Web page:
17. An indicator device for indicating the status of delivery of a bolus of medical fluid flow through an infusion line to a patient, the indicator device comprising:
a housing surrounding a cavity through which the fluid may flow, the housing having a fluid inlet adapted to be coupled to a portion of the infusion line from which fluid would flow into the housing, a fluid outlet adapted to be coupled to a portion of the infusion line into which fluid would flow out of the housing, and an indicator opening; and
a flexible membrane disposed at the indicator opening in contact with fluid in the cavity, the flexible membrane having a moveable membrane portion configured to move in relation to the opening in response to pressure of fluid in the cavity such that the moveable membrane portion has a first position indicating a bolus is ready for delivery and a second position when a bolus is not available for delivery.
18. The indicator device of claim 17, further comprising:
a check valve located upstream of the cavity, the check valve configured to permit the flow of fluid into the cavity and prevent the flow of fluid out of the cavity.
19. The indicator device of claim 17, further comprising:
a check valve located downstream of the cavity, the check valve configured to permit the flow of fluid out of the cavity and prevent the flow of fluid back into the cavity.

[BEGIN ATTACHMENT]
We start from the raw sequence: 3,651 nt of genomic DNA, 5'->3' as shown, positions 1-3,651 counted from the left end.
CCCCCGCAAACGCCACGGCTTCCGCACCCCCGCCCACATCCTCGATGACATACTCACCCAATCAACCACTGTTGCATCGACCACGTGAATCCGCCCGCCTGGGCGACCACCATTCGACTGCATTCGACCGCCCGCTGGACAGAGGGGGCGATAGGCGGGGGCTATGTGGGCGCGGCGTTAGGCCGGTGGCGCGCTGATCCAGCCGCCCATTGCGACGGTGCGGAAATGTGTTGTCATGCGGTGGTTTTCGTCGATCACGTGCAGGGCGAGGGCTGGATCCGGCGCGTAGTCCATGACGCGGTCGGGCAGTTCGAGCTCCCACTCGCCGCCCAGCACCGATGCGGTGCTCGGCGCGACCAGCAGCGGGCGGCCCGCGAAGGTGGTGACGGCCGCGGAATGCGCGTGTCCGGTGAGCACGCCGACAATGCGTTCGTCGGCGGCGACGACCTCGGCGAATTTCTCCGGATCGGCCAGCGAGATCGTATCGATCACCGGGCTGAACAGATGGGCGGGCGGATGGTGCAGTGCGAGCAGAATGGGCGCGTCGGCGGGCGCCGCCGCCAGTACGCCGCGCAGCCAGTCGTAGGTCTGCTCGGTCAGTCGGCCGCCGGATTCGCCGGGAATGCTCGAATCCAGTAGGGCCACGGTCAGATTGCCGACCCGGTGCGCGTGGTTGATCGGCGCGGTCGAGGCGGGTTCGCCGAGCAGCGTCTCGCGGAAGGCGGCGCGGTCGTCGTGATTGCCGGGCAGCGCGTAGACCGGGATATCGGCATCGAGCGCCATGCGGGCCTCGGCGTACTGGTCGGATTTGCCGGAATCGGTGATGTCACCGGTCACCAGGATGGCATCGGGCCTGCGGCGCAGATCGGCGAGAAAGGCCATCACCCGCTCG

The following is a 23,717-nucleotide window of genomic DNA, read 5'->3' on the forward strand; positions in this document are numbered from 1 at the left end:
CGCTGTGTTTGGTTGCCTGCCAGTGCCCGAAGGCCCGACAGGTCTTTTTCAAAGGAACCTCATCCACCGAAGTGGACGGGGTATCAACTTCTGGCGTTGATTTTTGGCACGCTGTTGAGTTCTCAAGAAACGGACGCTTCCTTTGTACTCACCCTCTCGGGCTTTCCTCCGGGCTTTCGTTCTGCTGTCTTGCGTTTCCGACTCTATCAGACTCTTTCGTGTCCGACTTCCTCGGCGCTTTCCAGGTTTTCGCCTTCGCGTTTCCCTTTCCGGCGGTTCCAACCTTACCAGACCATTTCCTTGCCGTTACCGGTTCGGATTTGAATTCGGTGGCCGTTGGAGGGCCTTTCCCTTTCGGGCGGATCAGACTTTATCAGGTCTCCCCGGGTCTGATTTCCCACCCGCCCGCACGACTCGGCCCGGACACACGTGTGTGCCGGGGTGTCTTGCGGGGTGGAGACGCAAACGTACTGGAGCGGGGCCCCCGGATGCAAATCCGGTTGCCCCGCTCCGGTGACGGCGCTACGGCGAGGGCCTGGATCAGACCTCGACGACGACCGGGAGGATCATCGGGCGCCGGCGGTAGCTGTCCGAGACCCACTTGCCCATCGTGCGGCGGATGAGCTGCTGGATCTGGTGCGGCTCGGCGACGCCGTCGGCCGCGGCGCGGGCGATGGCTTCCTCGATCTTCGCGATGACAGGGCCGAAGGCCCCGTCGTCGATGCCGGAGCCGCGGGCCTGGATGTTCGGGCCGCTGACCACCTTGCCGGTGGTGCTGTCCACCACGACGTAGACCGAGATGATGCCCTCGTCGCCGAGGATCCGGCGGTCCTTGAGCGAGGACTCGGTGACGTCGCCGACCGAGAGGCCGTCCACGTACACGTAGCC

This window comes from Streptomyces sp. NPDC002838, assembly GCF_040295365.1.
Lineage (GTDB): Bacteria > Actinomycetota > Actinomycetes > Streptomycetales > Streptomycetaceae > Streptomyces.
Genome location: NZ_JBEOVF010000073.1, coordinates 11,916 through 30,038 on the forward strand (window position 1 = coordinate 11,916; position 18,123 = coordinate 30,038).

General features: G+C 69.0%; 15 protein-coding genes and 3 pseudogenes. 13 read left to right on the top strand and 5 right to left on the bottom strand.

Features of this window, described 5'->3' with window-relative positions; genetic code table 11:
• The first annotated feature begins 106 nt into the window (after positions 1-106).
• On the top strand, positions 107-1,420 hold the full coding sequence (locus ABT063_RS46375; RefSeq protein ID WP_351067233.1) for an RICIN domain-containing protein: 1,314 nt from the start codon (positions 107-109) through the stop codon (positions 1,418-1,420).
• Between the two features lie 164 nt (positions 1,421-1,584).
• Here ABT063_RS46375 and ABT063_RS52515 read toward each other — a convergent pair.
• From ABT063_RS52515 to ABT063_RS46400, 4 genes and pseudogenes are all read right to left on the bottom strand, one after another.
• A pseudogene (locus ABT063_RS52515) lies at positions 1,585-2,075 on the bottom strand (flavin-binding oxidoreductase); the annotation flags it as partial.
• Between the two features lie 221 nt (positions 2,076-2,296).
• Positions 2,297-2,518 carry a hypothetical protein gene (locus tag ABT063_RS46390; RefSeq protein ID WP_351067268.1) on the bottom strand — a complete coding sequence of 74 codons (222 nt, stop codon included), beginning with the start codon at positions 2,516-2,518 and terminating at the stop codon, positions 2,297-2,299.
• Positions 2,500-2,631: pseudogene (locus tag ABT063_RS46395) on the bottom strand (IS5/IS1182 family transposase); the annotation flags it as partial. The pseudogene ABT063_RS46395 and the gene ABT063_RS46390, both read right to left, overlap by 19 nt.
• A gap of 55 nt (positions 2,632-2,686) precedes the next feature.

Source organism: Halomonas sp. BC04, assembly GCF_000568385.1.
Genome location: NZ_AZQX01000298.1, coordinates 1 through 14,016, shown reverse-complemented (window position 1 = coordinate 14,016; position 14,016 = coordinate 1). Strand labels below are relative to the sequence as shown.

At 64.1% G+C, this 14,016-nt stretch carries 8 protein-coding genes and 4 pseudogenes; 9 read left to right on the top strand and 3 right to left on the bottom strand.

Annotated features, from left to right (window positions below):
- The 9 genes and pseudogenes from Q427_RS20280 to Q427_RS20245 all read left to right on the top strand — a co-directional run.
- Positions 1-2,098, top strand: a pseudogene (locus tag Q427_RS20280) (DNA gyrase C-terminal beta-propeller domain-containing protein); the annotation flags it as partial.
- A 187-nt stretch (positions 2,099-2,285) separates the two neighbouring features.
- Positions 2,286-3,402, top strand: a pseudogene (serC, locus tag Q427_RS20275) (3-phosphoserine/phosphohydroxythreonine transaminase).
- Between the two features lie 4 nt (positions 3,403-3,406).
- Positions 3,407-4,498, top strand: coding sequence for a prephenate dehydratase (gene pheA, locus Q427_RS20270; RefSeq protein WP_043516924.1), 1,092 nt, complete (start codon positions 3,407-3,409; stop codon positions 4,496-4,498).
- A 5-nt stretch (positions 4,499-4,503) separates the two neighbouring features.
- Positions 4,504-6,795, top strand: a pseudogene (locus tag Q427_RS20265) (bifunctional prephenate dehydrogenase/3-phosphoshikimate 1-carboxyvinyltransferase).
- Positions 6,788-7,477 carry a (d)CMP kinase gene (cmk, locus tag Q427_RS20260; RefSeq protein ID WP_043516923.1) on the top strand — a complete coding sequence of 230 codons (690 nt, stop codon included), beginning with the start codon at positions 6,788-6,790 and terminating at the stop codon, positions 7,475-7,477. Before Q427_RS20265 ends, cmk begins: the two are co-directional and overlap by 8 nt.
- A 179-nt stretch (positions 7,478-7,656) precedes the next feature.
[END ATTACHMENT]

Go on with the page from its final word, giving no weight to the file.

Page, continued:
20. The indicator device of claim 17, wherein said flexible membrane is configured such that when the membrane is in the first position, pressing the membrane into the cavity causes a bolus of fluid to flow from the cavity out the fluid outlet.
Description
BACKGROUND OF THE INVENTION

The invention is related generally to fluid delivery devices, and more particularly, to a status indicator for indicating the status of the flow of medical fluid through an administration device.

In the past, prolonged infusion of fluids has often been accomplished using gravity flow methods, which typically involve the use of intravenous administration sets and a bottle or bag of medical fluid suspended above the patient. Such methods are cumbersome, imprecise, and require bed confinement of the patient. Periodic monitoring of the apparatus by the nurse or doctor is required to detect malfunctions of the infusion apparatus.